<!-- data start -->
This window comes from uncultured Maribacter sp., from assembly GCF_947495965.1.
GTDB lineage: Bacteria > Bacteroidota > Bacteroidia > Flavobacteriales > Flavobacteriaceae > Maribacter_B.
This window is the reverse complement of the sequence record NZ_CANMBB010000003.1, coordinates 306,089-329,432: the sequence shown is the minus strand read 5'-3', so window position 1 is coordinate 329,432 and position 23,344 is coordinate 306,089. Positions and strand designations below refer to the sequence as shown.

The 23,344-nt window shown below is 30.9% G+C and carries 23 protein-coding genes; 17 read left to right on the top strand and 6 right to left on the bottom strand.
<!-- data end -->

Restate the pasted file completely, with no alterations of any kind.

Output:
This window comes from uncultured Maribacter sp., from assembly GCF_947495965.1.
GTDB lineage: Bacteria > Bacteroidota > Bacteroidia > Flavobacteriales > Flavobacteriaceae > Maribacter_B.
This window is the reverse complement of the sequence record NZ_CANMBB010000003.1, coordinates 306,089-329,432: the sequence shown is the minus strand read 5'-3', so window position 1 is coordinate 329,432 and position 23,344 is coordinate 306,089. Positions and strand designations below refer to the sequence as shown.

The 23,344-nt window shown below is 30.9% G+C and carries 23 protein-coding genes; 17 read left to right on the top strand and 6 right to left on the bottom strand.